Some compounds recognized as optical isomers show optical activity by interacting with plane-polarized light. Such optical isomers are also called enantiomers. Enantiomers are non-superimposible mirror images of one another. They are called Chiral or the compound with one asymmetric carbon atom having four different substituent.
- A simple example of non superimposible mirror image is our hands. Our left hand is a mirror image of our right, yet there is no way our left thumb can be over our tight thumb it our palms are facing the same way and placed over one another.
- The number of optical isomers is 2n, where 'n' is the number of asymmetric centers.
- Optical isomers also have a unique property that they do not have axis of symmetry, which means that there is no line that bisects the compound such that the left half is a mirror image of the right half. Substances that rotate the plane of polarized light to clock-wise direction as view towards the light source are dextrorotatory (d) or (+) optical isomers. Those that rotate light in the opposite or anti-clock-wise direction are levo rotator (1) or (-) optical isomers. Substances which do not rotate the plane polarized light are the racemic mixture (mixture of equal quantity of d and 1 optical isomers) or called raesemate.
Optical isomers have same properties like melting points, boiling points, solubility, etc but there is profound difference in biological activity. There are drugs, called enantiopure drugs that have different effects based on whether the drug is a raecemic mixture or purely one enantiomer. For example, D-ethambutol treats tuberculosis, while L-ethambutol causes blindness. Physical properties of raecemate are different from the enantiomers.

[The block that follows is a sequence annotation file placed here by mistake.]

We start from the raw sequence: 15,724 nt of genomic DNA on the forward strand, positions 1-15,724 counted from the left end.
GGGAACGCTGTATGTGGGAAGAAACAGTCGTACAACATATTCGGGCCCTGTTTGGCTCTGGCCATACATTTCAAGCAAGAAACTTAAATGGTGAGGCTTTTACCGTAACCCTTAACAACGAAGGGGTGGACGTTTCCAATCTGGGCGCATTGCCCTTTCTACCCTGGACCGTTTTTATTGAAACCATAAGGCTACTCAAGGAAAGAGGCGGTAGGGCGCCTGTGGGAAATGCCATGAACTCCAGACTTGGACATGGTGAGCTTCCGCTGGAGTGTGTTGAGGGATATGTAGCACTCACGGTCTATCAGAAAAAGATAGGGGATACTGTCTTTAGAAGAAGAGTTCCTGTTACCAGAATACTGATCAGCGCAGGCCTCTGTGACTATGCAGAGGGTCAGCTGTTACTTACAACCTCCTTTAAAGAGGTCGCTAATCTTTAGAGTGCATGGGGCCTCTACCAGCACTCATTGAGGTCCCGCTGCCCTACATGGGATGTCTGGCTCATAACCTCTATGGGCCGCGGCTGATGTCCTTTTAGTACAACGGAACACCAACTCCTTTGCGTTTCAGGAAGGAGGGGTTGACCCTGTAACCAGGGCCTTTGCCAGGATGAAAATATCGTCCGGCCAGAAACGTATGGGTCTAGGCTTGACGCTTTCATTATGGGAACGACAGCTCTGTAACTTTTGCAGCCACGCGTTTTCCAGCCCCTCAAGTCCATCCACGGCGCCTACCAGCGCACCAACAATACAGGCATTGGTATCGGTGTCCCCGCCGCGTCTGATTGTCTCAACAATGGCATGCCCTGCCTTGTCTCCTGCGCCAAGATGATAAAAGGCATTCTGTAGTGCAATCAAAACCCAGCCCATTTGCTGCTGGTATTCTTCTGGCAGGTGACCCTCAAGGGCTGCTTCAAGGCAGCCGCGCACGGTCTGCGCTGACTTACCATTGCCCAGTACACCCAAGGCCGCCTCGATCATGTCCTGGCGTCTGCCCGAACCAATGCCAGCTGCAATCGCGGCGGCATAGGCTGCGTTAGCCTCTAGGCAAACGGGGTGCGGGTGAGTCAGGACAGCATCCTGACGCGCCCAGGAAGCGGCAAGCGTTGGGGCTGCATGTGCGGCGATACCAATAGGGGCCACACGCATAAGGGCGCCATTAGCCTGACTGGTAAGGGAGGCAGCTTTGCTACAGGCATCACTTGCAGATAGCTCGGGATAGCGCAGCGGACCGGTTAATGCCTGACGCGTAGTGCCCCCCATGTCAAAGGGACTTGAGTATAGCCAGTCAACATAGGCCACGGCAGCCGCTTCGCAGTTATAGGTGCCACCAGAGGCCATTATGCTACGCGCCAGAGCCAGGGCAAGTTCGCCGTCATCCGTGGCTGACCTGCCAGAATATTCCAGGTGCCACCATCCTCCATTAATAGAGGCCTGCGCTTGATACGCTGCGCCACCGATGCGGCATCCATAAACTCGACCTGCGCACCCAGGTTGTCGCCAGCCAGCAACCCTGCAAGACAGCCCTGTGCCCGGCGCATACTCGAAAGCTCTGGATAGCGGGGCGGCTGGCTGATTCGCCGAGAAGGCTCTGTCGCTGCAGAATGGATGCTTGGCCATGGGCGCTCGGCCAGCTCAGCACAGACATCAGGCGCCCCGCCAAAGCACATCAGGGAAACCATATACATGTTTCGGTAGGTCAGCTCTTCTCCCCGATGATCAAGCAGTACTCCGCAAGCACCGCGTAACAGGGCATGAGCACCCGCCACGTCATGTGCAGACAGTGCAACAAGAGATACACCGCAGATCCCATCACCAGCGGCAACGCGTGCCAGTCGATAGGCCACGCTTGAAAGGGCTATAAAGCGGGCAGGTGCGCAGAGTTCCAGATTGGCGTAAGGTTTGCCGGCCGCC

MEASUREMENT OF OPTICAL ROTATION BY POLARIMETRY
The rotation of polarized light by optically active substances as a measure of their concentration in a solution is the function of polarimetry. The instrument used is called a polarimeter. It is the rotation of polarized light by a substance in a solution that is measured.
First unpolarized light from the light source is polarized. This polarized light passes through a cell containing sample solution. if the sample is optically active, the plane of the polarized light waves is rotated. The rotation is analyzed and reported as observed rotation. The schematic diagram of polarimeter showing the conversion of unpolarized light to polarized light and its flow through sample and the rotation of plane.
- There are many factors affecting the angle of rotation like; type of sample, concentration of optically active compounds, length of the sample tube, wavelength of light source, and temperature of sample.
Where, la is the specific rotation at wavelength 1, 'I' is the temperature and 'a' is the observed rotation in (),'1 is the path length in decimeters and 'c' is the concentration of the analyte in g per 100 ml. Thus, [a] is 100 times the measured value in (°), for a solution containing 1 g per 100 ml in a cell having path length of 1.0 decimeter under defined conditions of incident wavelength of light and temperature.
A graph of 100a on y-axis versus cl on the x-axis will give a slope of la, which is equal to the specific rotation of the sample. It is defined as the observed angle of optical rotation a when plane-polarized light is passed through a sample with a path length of 1 decimeter and a sample concentration of 1 g per ml. It is the main property used to quantify the chirality of a molecular species or mineral. The specific rotation of a pure material is an intrinsic property of that material at given wavelength and temperature. Values of specific rotation should be accompanied with temperature at which measured and the solvent in which the material dissolved. If the temperature is not specified; in these case it is assumed to be room temperature. The unit of specific rotation is deg dm-1 cm3 g-1 but usually only degree is used.
Specific rotations of some of the common sugars are as follows showing whether the sugars are dextrorotatory (+) or levo-rotatory (-).